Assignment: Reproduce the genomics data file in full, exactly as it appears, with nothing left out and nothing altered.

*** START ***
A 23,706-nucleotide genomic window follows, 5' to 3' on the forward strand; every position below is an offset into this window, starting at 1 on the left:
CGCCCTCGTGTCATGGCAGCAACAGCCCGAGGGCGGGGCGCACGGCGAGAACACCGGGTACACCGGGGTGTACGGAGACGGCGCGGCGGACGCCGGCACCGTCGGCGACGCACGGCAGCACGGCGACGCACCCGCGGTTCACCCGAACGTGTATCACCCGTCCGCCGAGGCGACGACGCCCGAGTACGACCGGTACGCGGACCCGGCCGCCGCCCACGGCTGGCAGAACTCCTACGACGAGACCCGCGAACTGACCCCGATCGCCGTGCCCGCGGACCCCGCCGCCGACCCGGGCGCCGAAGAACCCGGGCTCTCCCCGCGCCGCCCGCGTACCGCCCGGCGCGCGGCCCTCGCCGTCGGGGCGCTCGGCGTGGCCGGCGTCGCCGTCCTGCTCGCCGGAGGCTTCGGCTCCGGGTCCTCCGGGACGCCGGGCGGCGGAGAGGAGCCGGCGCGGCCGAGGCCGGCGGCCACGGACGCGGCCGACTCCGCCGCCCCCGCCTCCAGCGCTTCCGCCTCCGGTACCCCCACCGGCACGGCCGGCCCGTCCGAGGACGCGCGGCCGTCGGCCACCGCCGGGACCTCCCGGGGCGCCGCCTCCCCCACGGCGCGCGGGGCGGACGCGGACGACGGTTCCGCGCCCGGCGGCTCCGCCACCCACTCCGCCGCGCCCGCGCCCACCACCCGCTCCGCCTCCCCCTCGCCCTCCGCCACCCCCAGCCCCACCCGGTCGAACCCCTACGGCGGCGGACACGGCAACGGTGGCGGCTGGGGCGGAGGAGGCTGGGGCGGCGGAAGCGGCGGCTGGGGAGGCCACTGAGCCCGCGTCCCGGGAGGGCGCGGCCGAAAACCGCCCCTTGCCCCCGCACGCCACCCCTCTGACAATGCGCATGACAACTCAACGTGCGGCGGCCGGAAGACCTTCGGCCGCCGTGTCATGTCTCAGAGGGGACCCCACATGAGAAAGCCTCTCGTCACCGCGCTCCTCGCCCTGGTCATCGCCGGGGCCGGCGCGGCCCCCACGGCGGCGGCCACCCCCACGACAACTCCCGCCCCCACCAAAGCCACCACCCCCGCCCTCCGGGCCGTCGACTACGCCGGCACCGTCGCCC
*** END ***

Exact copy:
A 23,706-nucleotide genomic window follows, 5' to 3' on the forward strand; every position below is an offset into this window, starting at 1 on the left:
CGCCCTCGTGTCATGGCAGCAACAGCCCGAGGGCGGGGCGCACGGCGAGAACACCGGGTACACCGGGGTGTACGGAGACGGCGCGGCGGACGCCGGCACCGTCGGCGACGCACGGCAGCACGGCGACGCACCCGCGGTTCACCCGAACGTGTATCACCCGTCCGCCGAGGCGACGACGCCCGAGTACGACCGGTACGCGGACCCGGCCGCCGCCCACGGCTGGCAGAACTCCTACGACGAGACCCGCGAACTGACCCCGATCGCCGTGCCCGCGGACCCCGCCGCCGACCCGGGCGCCGAAGAACCCGGGCTCTCCCCGCGCCGCCCGCGTACCGCCCGGCGCGCGGCCCTCGCCGTCGGGGCGCTCGGCGTGGCCGGCGTCGCCGTCCTGCTCGCCGGAGGCTTCGGCTCCGGGTCCTCCGGGACGCCGGGCGGCGGAGAGGAGCCGGCGCGGCCGAGGCCGGCGGCCACGGACGCGGCCGACTCCGCCGCCCCCGCCTCCAGCGCTTCCGCCTCCGGTACCCCCACCGGCACGGCCGGCCCGTCCGAGGACGCGCGGCCGTCGGCCACCGCCGGGACCTCCCGGGGCGCCGCCTCCCCCACGGCGCGCGGGGCGGACGCGGACGACGGTTCCGCGCCCGGCGGCTCCGCCACCCACTCCGCCGCGCCCGCGCCCACCACCCGCTCCGCCTCCCCCTCGCCCTCCGCCACCCCCAGCCCCACCCGGTCGAACCCCTACGGCGGCGGACACGGCAACGGTGGCGGCTGGGGCGGAGGAGGCTGGGGCGGCGGAAGCGGCGGCTGGGGAGGCCACTGAGCCCGCGTCCCGGGAGGGCGCGGCCGAAAACCGCCCCTTGCCCCCGCACGCCACCCCTCTGACAATGCGCATGACAACTCAACGTGCGGCGGCCGGAAGACCTTCGGCCGCCGTGTCATGTCTCAGAGGGGACCCCACATGAGAAAGCCTCTCGTCACCGCGCTCCTCGCCCTGGTCATCGCCGGGGCCGGCGCGGCCCCCACGGCGGCGGCCACCCCCACGACAACTCCCGCCCCCACCAAAGCCACCACCCCCGCCCTCCGGGCCGTCGACTACGCCGGCACCGTCGCCC